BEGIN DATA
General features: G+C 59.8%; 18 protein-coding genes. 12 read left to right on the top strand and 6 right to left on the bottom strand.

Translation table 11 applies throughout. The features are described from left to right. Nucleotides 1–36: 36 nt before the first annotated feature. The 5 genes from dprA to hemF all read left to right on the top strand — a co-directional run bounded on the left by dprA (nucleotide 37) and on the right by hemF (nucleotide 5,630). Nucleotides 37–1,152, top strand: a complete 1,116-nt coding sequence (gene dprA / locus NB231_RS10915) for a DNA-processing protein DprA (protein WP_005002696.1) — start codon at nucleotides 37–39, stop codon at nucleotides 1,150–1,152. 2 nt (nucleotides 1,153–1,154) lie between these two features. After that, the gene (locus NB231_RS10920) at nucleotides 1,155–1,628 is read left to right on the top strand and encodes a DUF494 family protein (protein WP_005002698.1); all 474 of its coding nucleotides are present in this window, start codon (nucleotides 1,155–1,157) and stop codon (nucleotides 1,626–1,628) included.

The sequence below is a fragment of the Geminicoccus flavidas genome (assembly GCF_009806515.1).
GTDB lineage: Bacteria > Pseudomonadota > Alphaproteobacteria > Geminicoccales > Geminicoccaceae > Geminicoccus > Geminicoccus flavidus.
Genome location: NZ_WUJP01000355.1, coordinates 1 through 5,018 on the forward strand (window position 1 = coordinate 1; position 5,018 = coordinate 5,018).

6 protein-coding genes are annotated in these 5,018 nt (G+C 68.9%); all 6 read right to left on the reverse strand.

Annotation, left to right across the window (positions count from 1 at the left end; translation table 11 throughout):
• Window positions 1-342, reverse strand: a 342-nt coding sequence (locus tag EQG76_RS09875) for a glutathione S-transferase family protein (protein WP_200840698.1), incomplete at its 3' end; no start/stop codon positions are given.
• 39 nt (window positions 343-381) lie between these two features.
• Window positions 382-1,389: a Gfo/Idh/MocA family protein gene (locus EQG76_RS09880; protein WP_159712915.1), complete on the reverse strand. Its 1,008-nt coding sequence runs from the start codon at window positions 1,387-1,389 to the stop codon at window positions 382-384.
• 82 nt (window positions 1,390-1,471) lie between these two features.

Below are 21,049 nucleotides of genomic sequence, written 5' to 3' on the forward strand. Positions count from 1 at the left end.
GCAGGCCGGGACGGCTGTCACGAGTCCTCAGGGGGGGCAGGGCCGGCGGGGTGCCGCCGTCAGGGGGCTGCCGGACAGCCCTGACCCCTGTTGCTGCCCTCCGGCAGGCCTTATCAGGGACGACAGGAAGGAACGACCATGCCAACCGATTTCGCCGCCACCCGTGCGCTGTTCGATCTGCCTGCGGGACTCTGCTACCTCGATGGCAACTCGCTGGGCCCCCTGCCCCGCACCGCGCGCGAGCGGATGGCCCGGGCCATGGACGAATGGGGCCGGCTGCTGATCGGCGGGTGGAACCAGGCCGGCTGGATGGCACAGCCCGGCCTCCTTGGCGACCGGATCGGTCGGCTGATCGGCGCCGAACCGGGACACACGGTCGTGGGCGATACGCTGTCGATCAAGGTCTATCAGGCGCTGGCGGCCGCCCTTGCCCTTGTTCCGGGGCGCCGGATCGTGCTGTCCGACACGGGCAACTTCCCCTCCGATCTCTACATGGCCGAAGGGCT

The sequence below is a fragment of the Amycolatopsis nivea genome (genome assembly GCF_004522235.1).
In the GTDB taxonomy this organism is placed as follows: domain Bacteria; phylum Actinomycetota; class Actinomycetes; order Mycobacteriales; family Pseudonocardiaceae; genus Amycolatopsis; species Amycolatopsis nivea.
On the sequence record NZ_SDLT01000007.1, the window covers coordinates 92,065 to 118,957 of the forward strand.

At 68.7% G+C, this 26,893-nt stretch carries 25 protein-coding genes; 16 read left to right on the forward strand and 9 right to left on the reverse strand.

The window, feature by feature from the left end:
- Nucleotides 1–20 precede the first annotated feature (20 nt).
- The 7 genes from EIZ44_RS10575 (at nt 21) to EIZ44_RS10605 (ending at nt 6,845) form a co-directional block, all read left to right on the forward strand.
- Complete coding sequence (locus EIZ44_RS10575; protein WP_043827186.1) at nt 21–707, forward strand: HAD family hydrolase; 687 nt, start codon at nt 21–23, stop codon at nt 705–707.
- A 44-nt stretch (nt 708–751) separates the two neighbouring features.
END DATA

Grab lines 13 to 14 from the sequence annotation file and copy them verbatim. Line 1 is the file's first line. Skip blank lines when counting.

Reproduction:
GCAGGCCGGGACGGCTGTCACGAGTCCTCAGGGGGGGCAGGGCCGGCGGGGTGCCGCCGTCAGGGGGCTGCCGGACAGCCCTGACCCCTGTTGCTGCCCTCCGGCAGGCCTTATCAGGGACGACAGGAAGGAACGACCATGCCAACCGATTTCGCCGCCACCCGTGCGCTGTTCGATCTGCCTGCGGGACTCTGCTACCTCGATGGCAACTCGCTGGGCCCCCTGCCCCGCACCGCGCGCGAGCGGATGGCCCGGGCCATGGACGAATGGGGCCGGCTGCTGATCGGCGGGTGGAACCAGGCCGGCTGGATGGCACAGCCCGGCCTCCTTGGCGACCGGATCGGTCGGCTGATCGGCGCCGAACCGGGACACACGGTCGTGGGCGATACGCTGTCGATCAAGGTCTATCAGGCGCTGGCGGCCGCCCTTGCCCTTGTTCCGGGGCGCCGGATCGTGCTGTCCGACACGGGCAACTTCCCCTCCGATCTCTACATGGCCGAAGGGCT

The sequence below is a fragment of the Amycolatopsis nivea genome (genome assembly GCF_004522235.1).